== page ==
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State of New Jersey v. Lee Blumetti


January 9, 2012


On appeal from the Superior Court of New Jersey, Law Division, Passaic County, Municipal Appeal No. 4731.

Per curiam.


Submitted December 21, 2011

Before Judges Fuentes and Harris.

Defendant Lee Blumetti, a thrice-convicted drunk driver, was erroneously sentenced by the Hawthorne municipal court as a second offender to a two-year loss of her driving privileges. Almost twenty months into the service of that sanction the State detected the court's sentencing gaffe and sought to impose the mandatory minimum driver's license suspension of ten years pursuant to N.J.S.A. 39:4-50(a)(3).*fn1 Blumetti appeals from the Law Division's judgment that implemented the State's request. We affirm.

The facts are not in dispute. In September 1986, Blumetti was convicted of drunk driving in Seaside Heights. At that time, she was not counseled by an attorney. Thereafter, in October 2000, Blumetti was once again convicted of drunk driving in Wayne, which was likewise uncounseled. Finally, on February 6, 2006, in Hawthorne, Blumetti pled guilty to, and was convicted a third time of, drunk driving, but had the assistance of defense counsel at the proceeding.

Blumetti concedes that in Hawthorne she should have been sentenced as a third-time offender, pursuant to State v. Burroughs, 349 N.J. Super. 225 (App. Div.), certif. denied, 174 N.J. 43 (2002).*fn2 However, for reasons that are not readily apparent from the record, the Hawthorne municipal judge stated, "I'll sentence her as a second offender, but for purposes of incarceration I'll sentence her as a first offender, because [of State v. Laurick, 120 N.J. 1, cert. denied, 498 U.S. 967, 111 S. Ct. 429, 112 L. Ed. 2d 413 (1990),)]."*fn3 Along with several other punishments, the judge suspended Blumetti's driving privileges for two years, warning her that if convicted of a third offense, she would be "subject to a license revocation for ten years in addition to jail time. And now [she's] been represented by counsel so Laurick is not going to apply." Neither the State nor Blumetti appealed this conviction and sentence, and by all accounts Blumetti acceded to its terms and conditions.

Twenty months elapsed before the next event occurred in the matter. On October 12, 2007, a deputy attorney general in Trenton wrote a letter to an assistant Passaic County prosecutor indicating, "[i]t has come to our attention that the sentence imposed in [State v. Lee C. Blumetti] does not appear to comport with the prescribed sentencing options in the relevant statute."

The letter requested that the assistant prosecutor contact the local prosecutor in Hawthorne "to determine the reasons for this deviation."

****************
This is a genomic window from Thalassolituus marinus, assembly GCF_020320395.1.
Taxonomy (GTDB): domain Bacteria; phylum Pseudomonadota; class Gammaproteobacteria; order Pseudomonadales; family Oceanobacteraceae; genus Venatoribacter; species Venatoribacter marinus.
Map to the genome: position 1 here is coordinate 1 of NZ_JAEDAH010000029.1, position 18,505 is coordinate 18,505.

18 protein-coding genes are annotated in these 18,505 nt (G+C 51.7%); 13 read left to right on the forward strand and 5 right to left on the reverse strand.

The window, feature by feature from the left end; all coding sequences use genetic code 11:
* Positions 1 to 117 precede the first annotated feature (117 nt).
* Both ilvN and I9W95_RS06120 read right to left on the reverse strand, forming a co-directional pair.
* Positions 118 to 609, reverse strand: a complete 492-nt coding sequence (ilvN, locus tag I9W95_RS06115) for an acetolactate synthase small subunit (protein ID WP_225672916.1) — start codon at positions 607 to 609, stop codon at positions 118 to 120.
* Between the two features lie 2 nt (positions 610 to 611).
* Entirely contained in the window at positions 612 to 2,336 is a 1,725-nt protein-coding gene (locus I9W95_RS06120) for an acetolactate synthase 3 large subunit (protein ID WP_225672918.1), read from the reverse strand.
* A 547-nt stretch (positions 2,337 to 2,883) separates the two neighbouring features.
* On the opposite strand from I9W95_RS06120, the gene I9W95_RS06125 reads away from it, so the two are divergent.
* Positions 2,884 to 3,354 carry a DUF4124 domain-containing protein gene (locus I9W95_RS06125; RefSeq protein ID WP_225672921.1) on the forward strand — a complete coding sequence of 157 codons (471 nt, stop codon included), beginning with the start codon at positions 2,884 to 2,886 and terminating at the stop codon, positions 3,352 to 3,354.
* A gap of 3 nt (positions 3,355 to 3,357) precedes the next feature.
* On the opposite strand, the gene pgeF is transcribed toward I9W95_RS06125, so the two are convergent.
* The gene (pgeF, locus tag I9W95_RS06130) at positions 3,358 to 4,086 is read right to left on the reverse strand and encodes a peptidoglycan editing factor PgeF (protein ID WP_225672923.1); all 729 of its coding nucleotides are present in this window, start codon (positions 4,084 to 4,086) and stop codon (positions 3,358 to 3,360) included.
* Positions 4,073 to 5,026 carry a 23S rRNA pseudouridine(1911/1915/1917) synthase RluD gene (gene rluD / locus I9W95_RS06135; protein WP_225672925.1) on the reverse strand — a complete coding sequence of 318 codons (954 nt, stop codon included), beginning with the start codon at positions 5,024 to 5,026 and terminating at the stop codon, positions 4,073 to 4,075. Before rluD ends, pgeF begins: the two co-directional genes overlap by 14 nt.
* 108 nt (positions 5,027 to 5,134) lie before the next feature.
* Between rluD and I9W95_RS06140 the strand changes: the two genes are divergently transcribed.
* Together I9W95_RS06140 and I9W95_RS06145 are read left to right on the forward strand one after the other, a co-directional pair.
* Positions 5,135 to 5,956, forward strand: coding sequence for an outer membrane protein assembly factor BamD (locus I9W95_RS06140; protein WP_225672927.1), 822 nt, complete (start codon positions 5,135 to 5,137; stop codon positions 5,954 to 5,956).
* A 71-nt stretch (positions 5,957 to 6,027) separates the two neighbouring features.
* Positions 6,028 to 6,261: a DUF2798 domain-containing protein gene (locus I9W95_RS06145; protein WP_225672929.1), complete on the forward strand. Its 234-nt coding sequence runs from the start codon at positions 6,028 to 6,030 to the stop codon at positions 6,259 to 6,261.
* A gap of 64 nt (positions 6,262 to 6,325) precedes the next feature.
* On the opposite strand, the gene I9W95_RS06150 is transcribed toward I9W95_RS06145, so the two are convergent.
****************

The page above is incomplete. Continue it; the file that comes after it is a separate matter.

Eleven days later, the assistant prosecutor wrote a letter to the Hawthorne prosecutor forwarding the deputy attorney general's correspondence and noting, "I presume they are wondering why the license suspension was for two, rather than ten, years."

Independent of these executive department exchanges, on November 2, 2007, the Hawthorne municipal court administrator wrote a letter directly to Blumetti, indicating that the administrator was advised by the Division of Motor Vehicles that there was an error in the disposition . . . on February 6, 2006. . . . According to [the Division of Motor Vehicle's] records, the offense . . . should have been considered a third offense rather than a second offence.

It will therefore be necessary for you to return to court so that this matter can be resolved.

The letter further advised Blumetti that the matter was being transferred to the Clifton municipal court because the current Hawthorne municipal court judge was the former prosecutor who participated in her February 6, 2006 plea arrangement. Accordingly, the hearing was scheduled for November 30, 2007.

On December 6, 2007, Blumetti's attorney objected to the proceedings by letter, arguing that the municipal court's exercise of jurisdiction over his client was improper, notwithstanding recognizing that "perhaps Ms. Blumetti was sentenced incorrectly." The Clifton municipal prosecutor responded on December 17, 2007, with what the record describes as "a formal notice of motion to amend an illegal sentence." We have not been provided with a copy of the municipal prosecutor's "formal notice of motion."

Three weeks later, on January 8, 2008, the matter was heard by the municipal court. After considering the arguments set forth by defense counsel and the municipal prosecutor, the municipal court determined the following:

Here the defendant is still serving her sentence. The matter has been brought to the Court's attention initially by the Attorney General and then that directive apparently filtered down through the County Prosecutor's Office back to the level of the local prosecutor who has now moved before the Court to correct what was -- concededly is an illegal sentence.

I think the Prosecutor's Office is within its bounds to come before this Court and ask to sentence -- that the sentence be reconsidered especially because the defendant is still serving the sentence. It was not a matter where the defendant's license was reinstated and -- or she was released from jail and now is being sent back to jail.

So although I understand the defense's arguments and the frustration perhaps of the defendant, I am going to grant the motion by the State and I'm going to direct that the defendant be re-sentenced which I will do in this court.

I'm going to re-sentence her. I think the only change that has to be made is -- well, two changes. It would be a ten-year . . . license [suspension] as mandated by the statute and it [is a] 1,000-dollar fine for a third offense.

I'm not going to do anything with the jail sentence. That stays. The Hawthorne [municipal court] recognized the [Laurick] argument and the State is not seeking to have the defendant sentenced to any jail time.

Blumetti appealed to the Law Division, which agreed with the municipal court determination to lengthen the driver's license suspension and increase the fine. The court echoed the municipal court's decision, finding the following: